You see In order for ships to  sail around the world and conquer or discover or whatever they need to navigate accurately.  The ability to determine the exact position at sea means that ships could travel more directly, speedily and safely to their destinations. How did they do this? Through the tracking of longitude. I understand in principle what they are getting at but I must admit i do find this pretty confusing but stick with me. Galileo first realised, with the help of his new fangled equipement the telescope that the moons of Jupiter are visible and can be seen at the same time from different points on Earth. He  quickly realized that this was a potential means of finding longitude. In other words if you are looking up at Jupiter’s moons you would not see them at the same time if you were say in Paris or Bangkok but you would see them at the same time if you were in alignment with Paris, above or below - along the line of longitude so to speak.

 

It was quite a bit later however, before Longitude was finally established. The meridian is called the zero point - zero longitude. When the sun is directly over the meridian it is 12 noon. And be you in Paris or Lyon or in the middle of the mediterranean you can somehow work out time and distance using this system. The navy gractiouls let the  landlubbers borrow that same system to use for the railways. Hurrah time confusion solved… or nearly.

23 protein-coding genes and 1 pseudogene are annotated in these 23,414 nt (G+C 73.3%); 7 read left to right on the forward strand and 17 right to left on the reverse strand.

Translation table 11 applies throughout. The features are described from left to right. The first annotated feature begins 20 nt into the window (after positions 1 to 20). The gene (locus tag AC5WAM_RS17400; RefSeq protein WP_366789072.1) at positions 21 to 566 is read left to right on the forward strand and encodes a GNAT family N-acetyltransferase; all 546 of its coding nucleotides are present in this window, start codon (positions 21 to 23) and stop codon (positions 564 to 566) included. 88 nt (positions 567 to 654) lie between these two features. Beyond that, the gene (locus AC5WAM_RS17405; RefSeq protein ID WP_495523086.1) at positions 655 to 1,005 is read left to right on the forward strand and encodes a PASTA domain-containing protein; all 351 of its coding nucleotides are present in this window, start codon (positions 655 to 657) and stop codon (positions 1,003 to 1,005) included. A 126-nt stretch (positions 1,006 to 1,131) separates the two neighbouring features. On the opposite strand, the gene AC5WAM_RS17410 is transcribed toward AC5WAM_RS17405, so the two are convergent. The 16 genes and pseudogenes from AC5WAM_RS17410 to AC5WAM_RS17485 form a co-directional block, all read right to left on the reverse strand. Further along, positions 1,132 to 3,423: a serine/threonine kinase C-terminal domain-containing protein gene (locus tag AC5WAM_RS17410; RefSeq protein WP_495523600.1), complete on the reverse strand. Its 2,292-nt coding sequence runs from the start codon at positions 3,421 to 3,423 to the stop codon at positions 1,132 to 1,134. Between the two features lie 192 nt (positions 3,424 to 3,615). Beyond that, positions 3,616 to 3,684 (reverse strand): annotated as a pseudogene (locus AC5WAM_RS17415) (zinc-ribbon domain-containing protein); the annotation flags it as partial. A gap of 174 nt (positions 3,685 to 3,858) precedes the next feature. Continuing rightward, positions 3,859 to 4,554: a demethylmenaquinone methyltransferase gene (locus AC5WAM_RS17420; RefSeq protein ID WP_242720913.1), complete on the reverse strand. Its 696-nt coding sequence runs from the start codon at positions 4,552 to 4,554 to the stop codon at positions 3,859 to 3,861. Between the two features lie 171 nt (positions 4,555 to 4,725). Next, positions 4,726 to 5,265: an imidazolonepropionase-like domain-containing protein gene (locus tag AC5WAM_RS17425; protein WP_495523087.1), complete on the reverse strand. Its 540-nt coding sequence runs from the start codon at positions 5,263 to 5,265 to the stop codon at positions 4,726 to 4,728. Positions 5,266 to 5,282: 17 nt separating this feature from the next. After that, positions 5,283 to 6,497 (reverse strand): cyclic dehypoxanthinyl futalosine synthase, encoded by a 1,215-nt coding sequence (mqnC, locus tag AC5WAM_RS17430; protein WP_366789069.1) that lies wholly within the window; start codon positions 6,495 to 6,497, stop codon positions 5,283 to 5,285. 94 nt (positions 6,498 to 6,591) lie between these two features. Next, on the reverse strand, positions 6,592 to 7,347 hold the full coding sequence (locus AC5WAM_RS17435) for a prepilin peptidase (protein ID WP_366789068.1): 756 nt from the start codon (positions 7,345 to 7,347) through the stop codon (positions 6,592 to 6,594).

Today we refer to  Greenwich mean time or GMT. it is still still widely used as the standard time against which all the other time zones in the world are referenced. Paris is GMT +1. Greenwich, in case you do not know is in London. Britain of course is a great seafaring nation. But not the only one - for a long time Paris had their own Meridian running through Paris of course and they considered it to be point zero and london to be Paris Mean time -1. So who was right?


The 1884 International Meridian Conference decided that the meridian line running through Greenwich, rather than that running through Paris would become the prime line. A blow for the French who refused to accept this for ages.  But ultimately they were forced to reluctantly accept London as Longitude 0°. But the Paris meridian is not forgotten. Astronomer François Arago was the man who plotted the French Meridian and in 1994 the city of Paris commissioned a Dutch conceptual artist, Jan Dibbets, to create a memorial to him. Dibbets came up with the idea of setting 135 bronze medallions into the ground along the Paris meridian. Sadly a number have been stolen but you can still walk across Paris from North to south following these discreet disks you will recognise them as the word  ARAGO with N and S pointers is engraved on them. You can find maps on the internet , i’ll post some on my website.